Chandler Bond Market Review

Market Summary January 2014

Overall, we believe the economy continues to be on a slow growth trajectory driven by modest ongoing improvement in the labor market. The December employment report was disappointing, but unfavorable weather may have been a contributing factor. Nonfarm payroll jobs grew just 74,000 in December (versus expectations of 200,000). Average nonfarm payroll growth during the fourth quarter of 2013 was about 172,000 per month, compared with average monthly growth of about 167,000 during the third quarter of 2013. The unemployment rate dropped to 6.7% in December from 7.0% in November, but the decline was largely driven by a decline in the labor force. The labor participation rate fell to 62.8% in December, matching the level in October which was the lowest since 1978. Meanwhile, manufacturing, housing, and consumer data has been mixed.

The FOMC began tapering its asset purchases by $10 billion (evenly split between Treasuries and MBSs) this month, after announcing the decision to begin tapering at the December FOMC meeting. The Fed continues to purchase MBSs at a pace of $35 billion per month (down from $40 billion) and longer-term Treasuries at a pace of $40 billion per month (down from $45 billion). The path toward winding down quantitative easing continues to be data dependent, and we believe the process of unwinding will likely continue at a steady pace throughout most of 2014. However, if the next labor report for January is equally as disappointing as December, it could raise questions about the path the Fed will take toward unwinding quantitative easing. The minutes from the December FOMC meeting indicated that there was already significant debate about the timing and pace of tapering. The next FOMC meeting will be held on January 28-29. Either way, we expect that the Fed will continue to support economic growth with low policy rates throughout the coming year.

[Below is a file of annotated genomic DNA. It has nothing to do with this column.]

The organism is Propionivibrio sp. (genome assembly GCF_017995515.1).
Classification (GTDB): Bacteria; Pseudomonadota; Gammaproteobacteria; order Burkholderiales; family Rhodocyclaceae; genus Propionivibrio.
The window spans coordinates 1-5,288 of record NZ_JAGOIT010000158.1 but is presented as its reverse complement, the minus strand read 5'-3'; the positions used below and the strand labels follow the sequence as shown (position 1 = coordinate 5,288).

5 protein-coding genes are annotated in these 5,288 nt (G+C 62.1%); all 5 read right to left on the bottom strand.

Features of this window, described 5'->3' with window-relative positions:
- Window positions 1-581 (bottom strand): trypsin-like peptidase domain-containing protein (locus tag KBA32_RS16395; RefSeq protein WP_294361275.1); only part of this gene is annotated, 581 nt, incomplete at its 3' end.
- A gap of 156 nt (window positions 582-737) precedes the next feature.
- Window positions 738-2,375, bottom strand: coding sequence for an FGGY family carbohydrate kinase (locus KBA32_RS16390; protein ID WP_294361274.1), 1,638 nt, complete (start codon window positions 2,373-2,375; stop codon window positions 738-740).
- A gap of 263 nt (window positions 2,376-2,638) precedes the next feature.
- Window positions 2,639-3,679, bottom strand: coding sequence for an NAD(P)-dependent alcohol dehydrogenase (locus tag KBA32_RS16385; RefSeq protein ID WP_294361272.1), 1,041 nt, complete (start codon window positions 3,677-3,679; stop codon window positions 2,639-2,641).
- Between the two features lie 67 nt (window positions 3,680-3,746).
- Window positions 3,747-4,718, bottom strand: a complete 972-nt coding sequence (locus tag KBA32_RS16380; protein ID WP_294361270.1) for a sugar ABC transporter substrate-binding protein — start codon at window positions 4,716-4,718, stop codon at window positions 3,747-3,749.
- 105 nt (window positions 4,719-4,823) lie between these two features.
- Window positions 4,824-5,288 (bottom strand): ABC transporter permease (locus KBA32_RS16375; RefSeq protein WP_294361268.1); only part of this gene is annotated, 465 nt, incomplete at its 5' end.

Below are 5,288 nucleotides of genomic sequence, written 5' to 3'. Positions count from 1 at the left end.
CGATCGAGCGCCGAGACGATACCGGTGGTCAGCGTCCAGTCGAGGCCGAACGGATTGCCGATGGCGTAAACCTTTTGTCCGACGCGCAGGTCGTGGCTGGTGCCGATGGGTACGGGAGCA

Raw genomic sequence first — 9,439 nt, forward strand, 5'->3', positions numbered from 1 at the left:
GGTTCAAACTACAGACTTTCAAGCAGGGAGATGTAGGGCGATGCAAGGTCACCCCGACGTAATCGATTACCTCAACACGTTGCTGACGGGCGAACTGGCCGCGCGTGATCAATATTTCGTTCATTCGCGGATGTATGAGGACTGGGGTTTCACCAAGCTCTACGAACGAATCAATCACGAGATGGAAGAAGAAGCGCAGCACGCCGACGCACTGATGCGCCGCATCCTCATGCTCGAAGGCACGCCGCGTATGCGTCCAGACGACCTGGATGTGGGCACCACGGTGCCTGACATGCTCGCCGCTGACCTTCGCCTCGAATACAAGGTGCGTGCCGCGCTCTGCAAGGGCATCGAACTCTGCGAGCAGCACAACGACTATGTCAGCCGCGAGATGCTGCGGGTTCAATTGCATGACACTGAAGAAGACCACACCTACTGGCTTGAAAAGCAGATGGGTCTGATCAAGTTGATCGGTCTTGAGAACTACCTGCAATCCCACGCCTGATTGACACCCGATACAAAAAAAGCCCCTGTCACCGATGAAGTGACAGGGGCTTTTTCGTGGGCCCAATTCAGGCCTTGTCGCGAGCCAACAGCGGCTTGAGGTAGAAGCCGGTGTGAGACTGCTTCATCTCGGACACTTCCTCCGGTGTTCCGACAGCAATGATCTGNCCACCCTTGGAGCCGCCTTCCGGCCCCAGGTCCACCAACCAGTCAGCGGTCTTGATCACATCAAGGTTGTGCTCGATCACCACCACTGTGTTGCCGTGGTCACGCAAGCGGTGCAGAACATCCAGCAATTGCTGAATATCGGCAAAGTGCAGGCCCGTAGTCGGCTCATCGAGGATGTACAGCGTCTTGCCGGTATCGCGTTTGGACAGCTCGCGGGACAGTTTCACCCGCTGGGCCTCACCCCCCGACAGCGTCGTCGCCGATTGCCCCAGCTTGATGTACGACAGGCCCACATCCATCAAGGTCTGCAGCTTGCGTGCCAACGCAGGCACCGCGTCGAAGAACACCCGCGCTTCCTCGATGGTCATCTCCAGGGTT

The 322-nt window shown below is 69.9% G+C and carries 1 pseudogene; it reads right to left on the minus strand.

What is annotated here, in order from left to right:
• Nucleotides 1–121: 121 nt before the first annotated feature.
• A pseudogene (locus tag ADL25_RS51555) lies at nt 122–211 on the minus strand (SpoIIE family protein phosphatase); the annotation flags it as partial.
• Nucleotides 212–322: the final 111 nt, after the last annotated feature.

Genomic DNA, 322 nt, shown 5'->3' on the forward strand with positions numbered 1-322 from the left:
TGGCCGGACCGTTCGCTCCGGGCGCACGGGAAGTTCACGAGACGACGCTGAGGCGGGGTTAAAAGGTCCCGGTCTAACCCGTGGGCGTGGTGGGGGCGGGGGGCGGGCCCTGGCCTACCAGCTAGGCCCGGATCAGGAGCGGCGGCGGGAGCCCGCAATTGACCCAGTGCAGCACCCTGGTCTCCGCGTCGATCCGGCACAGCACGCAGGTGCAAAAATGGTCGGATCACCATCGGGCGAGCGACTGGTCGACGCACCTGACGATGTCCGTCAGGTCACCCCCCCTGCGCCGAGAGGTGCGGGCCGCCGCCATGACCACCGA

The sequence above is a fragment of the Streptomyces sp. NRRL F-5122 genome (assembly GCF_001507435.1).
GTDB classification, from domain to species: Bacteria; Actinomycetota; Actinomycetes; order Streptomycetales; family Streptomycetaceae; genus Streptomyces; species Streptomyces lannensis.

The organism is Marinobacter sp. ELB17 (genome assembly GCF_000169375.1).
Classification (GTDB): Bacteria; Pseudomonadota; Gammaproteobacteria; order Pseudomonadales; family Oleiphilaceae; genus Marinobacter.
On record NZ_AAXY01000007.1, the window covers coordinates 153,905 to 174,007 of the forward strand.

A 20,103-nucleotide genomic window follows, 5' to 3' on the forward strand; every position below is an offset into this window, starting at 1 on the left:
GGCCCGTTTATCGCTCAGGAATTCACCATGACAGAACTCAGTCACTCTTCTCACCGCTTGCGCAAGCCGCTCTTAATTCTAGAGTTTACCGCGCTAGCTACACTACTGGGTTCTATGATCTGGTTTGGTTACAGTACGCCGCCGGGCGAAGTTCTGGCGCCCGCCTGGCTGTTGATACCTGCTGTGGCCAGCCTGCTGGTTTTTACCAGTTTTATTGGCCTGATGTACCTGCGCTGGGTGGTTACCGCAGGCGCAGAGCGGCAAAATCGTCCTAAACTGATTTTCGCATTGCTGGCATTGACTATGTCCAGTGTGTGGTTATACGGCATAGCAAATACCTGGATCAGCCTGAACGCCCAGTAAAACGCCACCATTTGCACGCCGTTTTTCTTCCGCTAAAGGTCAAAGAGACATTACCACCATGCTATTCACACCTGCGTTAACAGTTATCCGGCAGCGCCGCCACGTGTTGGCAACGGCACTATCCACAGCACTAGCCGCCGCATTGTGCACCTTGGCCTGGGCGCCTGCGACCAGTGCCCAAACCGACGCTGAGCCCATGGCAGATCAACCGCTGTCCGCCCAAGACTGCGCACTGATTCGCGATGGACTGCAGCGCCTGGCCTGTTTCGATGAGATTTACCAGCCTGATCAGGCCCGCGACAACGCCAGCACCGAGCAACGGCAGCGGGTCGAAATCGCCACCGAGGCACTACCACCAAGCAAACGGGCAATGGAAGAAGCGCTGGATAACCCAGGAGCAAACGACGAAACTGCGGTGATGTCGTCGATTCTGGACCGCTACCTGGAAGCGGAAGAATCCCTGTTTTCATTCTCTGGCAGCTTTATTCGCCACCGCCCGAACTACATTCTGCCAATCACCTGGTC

Treasury yields have continued to be somewhat volatile, as market participants have reacted to economic data releases and speculation about the pace of the Fed’s tapering.

Market Summary January 2014


This report is provided for general information purposes only and should not be construed as specific legal, tax, or financial planning advice. All opinions and views constitute judgments or relevant information as of the date of writing and such information may become outdated or superseded at any time without notice. This report is not intended to constitute an offer, solicitation, recommendation or advice regarding any securities or investment strategy. This information should not be regarded by recipients as a substitute for the exercise of their own judgment. Fixed income investments are subject to interest, credit, and market risk. Interest rate risk: the value of fixed income investments will decline as interest rates rise. Credit risk: the possibility that the borrower may not be able to repay interest and principal. Low rated bonds generally have to pay higher interest rates to attract investors willing to take on greater risk. Market risk: the bond market in general could decline due to economic conditions,especially during periods of rising interest rates.

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